Pippa Middleton’s challenge to Boris Johnson as she told PM ‘bring it on’

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Mr Johnson closed off the Conservative Party Conference yesterday, vowing to “level up” the UK. The Prime Minister’s speech in Manchester came against a backdrop of fuel shortages in some areas amid disruptions to supply chains. Speaking to Tory delegates, he defended limiting the flow of low-wage foreign workers into the country after Brexit. Before entering Downing Street, Mr Johnson served two terms as Mayor of London and, while he has often struck a more serious tone as Prime Minister, as Mayor he was known for his more relaxed, flamboyant style.

One encounter saw Mr Johnson challenged to a sporting showdown by Pippa, the sister of Kate, Duchess of Cambridge. 

The food and health writer invited the contest in a piece she wrote for the Spectator magazine in 2013.

She spoke about how an avalanche had stopped her finishing a gruelling endurance ski race from France to Switzerland.

She said: “Back home in London after my Alpine challenges, I can now pursue less demanding hobbies in my spare time, such as ping-pong.

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“I’m informed that Boris Johnson, former editor of this magazine, wants to be ‘whiff-whaff’ world king even more than he wants to be Prime Minister.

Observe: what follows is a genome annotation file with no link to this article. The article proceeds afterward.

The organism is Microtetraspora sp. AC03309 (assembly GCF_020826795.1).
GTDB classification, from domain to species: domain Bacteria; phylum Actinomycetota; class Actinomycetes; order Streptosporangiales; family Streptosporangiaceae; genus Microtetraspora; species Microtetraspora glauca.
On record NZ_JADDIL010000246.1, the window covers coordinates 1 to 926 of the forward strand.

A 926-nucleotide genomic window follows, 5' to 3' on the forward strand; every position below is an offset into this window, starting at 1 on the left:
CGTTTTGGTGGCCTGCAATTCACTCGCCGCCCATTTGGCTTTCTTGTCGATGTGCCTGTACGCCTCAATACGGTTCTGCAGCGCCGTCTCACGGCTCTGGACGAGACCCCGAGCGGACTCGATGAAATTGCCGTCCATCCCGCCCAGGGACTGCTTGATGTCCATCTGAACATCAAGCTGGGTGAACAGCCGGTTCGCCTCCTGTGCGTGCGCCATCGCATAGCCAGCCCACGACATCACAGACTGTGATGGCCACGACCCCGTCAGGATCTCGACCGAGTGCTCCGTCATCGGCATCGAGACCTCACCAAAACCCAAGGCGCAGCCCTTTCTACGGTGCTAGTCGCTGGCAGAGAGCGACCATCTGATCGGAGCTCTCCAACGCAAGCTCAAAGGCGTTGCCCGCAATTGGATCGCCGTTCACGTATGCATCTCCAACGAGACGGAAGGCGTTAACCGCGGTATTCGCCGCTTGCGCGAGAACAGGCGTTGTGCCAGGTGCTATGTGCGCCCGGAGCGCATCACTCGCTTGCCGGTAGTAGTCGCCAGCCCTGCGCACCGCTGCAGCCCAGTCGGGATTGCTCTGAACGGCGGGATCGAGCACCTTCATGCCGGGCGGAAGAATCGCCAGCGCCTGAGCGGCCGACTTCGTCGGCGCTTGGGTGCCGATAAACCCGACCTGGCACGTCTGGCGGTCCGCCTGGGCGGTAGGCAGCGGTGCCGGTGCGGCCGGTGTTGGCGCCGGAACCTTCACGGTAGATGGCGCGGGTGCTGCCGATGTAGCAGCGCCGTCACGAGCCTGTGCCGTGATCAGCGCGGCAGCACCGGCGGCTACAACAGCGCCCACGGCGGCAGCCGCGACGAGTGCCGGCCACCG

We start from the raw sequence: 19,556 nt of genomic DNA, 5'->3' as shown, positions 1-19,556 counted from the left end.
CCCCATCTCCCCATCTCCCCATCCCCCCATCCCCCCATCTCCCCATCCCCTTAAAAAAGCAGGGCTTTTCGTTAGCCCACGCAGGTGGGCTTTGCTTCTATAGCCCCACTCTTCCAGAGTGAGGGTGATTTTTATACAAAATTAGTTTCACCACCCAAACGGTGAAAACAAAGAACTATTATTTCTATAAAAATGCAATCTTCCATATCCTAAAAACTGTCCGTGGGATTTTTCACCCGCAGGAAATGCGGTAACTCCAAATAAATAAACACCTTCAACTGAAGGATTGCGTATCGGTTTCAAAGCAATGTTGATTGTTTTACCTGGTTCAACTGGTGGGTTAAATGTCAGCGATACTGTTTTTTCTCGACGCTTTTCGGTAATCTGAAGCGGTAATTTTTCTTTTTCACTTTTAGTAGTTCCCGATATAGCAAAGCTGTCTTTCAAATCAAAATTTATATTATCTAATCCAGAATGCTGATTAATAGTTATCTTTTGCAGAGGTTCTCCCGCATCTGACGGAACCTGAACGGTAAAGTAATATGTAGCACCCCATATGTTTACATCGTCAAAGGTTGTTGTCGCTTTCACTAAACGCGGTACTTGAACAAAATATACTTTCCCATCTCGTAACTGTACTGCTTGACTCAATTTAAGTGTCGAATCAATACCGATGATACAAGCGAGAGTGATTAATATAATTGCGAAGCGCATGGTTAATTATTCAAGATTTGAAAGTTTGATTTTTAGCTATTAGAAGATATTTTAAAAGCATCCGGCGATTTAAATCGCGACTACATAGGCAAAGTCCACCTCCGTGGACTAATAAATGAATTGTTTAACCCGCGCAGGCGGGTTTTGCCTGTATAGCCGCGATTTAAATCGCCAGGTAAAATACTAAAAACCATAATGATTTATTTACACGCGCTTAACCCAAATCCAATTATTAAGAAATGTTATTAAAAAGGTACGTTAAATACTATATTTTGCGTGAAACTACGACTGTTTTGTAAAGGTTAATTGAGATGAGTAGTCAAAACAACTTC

“I’m also told the Johnsons are almost as competitive as the Middletons.

“So, I’d like to lay down a challenge to the Mayor.

“My only stipulation is that I can use my favourite Dunlop Blackstorm Nemesis bat, which I used when I played in the Milton Keynes U13 National Championships, don’t you know. Bring it on, Boris.”

Mr Johnson replied in a tweet after Pippa’s article was posted by the Spectator’s editor, Fraser Nelson.

He said: “I’m game if she is. Happy for Pippa to join me on a visit and see the benefits of our £22m Sports Legacy Fund in action.”

However, the Prime Minister also admitted he was nervous about Pippa’s challenge during a visit to TV and film company, Ealing Studios.

He said: “I feel very nervous clearly, because she seems to be very good. Well, she claims to be very good.

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“But I’m very happy to do this because it’s a chance to promote what we’re doing with sports legacy London.

“If Pippa’s kind offer can be used to promote that then I’m all for it.”

Mr Johnson gave his version of how ping pong became a popular sport as he appeared at the end of the Beijing Olympics in 2008, where he accepted the Olympic flag on behalf of London.

He claimed that rather than being invented in China, ping pong – or whiff-whaff – can be traced back to the dinner tables of nineteenth-century England.

However, Mr Johnson’s claim was disputed by Joe Jaques of sports equipment manufacturer, Jaques of London, who said he was “completely wrong”.

Ping pong’s origins are contested but Mr Jaques’ family claimed to be the first to organise the game into a proper sport.

During Mr Johnon’s stint as Mayor of London, the capital hosted the 2012 Olympic Games.
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